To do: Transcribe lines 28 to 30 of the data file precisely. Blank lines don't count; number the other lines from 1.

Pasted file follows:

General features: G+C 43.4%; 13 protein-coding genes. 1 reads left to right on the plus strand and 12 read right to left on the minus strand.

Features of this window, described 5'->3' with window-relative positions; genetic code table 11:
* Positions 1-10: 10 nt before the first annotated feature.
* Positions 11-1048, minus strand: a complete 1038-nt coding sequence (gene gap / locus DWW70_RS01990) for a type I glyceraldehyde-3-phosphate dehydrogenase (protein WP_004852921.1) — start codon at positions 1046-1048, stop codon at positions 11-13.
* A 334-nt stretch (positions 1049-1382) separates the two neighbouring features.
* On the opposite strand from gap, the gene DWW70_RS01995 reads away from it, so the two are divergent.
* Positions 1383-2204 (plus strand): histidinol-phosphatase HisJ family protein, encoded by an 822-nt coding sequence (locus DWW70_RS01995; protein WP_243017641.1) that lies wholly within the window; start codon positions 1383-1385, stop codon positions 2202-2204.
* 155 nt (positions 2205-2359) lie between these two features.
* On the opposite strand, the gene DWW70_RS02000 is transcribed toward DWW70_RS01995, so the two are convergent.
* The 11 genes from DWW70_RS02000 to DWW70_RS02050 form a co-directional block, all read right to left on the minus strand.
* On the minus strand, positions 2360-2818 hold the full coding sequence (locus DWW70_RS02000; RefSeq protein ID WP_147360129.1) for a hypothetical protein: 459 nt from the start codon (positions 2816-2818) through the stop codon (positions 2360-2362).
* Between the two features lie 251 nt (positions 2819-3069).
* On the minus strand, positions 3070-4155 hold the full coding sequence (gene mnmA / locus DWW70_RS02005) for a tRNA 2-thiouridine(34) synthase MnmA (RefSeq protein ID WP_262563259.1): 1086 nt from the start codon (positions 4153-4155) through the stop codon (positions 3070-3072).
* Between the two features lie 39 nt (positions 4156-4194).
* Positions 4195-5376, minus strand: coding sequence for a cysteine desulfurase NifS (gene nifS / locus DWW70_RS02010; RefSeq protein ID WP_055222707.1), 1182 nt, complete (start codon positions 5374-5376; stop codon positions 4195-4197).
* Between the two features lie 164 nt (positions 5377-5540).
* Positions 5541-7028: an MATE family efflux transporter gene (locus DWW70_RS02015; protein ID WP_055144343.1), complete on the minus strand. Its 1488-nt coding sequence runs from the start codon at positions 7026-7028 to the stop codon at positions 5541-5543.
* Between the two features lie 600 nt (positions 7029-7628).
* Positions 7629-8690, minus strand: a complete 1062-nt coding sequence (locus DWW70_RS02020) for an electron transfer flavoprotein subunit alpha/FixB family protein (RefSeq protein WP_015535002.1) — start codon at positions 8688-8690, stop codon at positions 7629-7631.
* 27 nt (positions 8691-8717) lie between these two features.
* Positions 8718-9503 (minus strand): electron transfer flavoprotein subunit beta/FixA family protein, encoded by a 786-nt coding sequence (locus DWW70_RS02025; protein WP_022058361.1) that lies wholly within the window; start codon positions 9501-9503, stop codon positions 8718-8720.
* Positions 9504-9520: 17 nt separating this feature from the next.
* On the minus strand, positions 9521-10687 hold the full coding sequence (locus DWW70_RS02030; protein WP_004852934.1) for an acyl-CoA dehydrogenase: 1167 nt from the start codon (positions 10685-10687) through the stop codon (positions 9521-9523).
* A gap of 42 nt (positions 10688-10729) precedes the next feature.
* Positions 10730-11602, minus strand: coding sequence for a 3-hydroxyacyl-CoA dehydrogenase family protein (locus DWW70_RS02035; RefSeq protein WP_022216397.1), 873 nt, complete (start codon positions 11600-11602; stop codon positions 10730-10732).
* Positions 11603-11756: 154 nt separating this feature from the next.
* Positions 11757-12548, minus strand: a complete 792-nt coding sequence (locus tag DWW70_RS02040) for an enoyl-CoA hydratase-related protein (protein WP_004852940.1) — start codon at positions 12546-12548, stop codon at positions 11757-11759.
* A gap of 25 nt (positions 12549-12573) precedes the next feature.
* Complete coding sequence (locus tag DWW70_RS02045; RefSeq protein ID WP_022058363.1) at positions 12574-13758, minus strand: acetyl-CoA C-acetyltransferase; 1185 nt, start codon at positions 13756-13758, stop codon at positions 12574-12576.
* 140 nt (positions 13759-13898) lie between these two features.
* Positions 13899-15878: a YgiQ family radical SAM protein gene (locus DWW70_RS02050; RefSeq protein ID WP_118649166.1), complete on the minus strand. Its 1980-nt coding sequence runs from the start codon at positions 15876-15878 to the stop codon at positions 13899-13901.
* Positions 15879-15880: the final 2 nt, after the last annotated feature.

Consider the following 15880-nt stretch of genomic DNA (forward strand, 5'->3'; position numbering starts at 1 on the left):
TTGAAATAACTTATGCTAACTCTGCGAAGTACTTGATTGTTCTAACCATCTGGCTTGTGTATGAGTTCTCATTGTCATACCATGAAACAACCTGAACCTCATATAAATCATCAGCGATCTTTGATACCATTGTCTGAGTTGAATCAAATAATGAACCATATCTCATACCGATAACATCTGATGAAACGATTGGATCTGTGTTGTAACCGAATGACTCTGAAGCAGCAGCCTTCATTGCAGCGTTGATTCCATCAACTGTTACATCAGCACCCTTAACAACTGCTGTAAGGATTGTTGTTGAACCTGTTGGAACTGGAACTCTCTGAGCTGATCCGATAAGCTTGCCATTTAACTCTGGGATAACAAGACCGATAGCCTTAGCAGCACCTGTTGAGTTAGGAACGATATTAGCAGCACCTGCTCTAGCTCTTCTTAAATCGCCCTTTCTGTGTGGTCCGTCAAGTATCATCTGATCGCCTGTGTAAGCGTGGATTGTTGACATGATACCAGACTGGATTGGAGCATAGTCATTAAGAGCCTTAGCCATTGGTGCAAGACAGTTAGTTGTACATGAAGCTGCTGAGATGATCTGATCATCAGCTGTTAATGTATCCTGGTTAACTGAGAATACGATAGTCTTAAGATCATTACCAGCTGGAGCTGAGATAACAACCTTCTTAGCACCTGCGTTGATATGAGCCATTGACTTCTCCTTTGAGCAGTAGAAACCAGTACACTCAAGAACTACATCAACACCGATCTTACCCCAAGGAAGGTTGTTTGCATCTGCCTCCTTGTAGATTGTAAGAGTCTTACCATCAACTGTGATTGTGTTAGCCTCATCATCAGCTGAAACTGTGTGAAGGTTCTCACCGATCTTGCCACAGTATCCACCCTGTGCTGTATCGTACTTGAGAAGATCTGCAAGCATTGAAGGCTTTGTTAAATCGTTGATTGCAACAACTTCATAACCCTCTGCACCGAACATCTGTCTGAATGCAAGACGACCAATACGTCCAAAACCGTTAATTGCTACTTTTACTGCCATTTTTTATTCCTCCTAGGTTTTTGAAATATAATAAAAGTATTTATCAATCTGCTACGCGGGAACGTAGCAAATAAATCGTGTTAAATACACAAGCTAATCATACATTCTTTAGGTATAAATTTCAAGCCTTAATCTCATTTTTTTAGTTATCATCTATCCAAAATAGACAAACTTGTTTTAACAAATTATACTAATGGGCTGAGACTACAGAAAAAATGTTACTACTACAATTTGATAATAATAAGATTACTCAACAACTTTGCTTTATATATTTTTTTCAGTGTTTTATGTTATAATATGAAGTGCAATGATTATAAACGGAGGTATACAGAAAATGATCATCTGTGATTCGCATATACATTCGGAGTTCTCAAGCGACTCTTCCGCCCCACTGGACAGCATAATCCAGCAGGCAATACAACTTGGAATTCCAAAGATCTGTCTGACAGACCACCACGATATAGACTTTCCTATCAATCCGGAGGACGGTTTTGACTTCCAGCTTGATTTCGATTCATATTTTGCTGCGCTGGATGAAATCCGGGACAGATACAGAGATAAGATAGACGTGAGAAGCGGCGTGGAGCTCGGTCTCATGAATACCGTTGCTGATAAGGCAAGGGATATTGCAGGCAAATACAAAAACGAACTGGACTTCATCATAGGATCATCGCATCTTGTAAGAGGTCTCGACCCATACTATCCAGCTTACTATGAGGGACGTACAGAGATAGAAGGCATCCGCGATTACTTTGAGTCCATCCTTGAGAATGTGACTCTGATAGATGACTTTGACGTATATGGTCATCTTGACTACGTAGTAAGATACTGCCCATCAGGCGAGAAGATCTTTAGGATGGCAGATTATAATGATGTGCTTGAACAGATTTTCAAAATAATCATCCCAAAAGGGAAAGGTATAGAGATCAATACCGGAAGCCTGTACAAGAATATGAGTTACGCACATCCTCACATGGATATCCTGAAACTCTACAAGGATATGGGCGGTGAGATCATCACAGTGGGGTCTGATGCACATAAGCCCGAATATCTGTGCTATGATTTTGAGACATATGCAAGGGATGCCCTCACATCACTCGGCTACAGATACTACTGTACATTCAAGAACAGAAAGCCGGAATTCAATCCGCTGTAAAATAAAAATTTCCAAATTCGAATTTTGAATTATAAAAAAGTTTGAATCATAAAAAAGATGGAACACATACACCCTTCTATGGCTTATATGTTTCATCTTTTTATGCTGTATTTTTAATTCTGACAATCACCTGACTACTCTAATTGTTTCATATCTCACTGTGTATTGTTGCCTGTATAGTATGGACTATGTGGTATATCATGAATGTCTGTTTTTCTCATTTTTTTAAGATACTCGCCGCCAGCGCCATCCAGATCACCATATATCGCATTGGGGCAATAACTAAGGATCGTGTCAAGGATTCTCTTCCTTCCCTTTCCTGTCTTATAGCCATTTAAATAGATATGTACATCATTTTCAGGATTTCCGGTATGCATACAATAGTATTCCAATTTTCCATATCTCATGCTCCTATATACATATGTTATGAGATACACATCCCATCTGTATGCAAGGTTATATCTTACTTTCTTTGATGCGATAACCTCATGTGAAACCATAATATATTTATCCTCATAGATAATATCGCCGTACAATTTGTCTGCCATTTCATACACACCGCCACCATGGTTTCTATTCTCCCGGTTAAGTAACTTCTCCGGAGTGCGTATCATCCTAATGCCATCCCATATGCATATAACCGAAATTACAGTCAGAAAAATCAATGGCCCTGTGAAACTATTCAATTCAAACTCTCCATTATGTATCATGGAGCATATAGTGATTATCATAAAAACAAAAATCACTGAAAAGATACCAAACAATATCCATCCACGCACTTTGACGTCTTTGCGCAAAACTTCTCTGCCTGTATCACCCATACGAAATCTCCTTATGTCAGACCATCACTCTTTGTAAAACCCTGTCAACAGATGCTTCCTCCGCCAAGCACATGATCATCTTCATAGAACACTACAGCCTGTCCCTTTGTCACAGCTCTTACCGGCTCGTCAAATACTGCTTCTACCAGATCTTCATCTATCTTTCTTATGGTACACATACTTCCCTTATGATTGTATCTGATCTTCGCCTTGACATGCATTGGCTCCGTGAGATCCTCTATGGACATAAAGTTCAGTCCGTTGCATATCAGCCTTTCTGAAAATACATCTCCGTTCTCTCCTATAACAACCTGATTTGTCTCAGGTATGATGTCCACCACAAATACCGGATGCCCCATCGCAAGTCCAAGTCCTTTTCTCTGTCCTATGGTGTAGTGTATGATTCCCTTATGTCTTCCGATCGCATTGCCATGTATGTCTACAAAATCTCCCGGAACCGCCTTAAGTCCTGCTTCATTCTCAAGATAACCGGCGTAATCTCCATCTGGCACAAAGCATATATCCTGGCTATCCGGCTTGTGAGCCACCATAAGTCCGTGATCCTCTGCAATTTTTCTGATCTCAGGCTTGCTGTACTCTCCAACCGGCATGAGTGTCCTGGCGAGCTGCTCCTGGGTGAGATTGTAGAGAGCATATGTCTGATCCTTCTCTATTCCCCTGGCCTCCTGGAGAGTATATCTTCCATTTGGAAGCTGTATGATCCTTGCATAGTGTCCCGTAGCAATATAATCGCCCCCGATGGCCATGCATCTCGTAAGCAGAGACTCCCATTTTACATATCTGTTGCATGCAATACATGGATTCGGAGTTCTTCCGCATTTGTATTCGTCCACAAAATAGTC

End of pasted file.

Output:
* A gap of 25 nt (positions 12549-12573) precedes the next feature.
* Complete coding sequence (locus tag DWW70_RS02045; RefSeq protein ID WP_022058363.1) at positions 12574-13758, minus strand: acetyl-CoA C-acetyltransferase; 1185 nt, start codon at positions 13756-13758, stop codon at positions 12574-12576.
* 140 nt (positions 13759-13898) lie between these two features.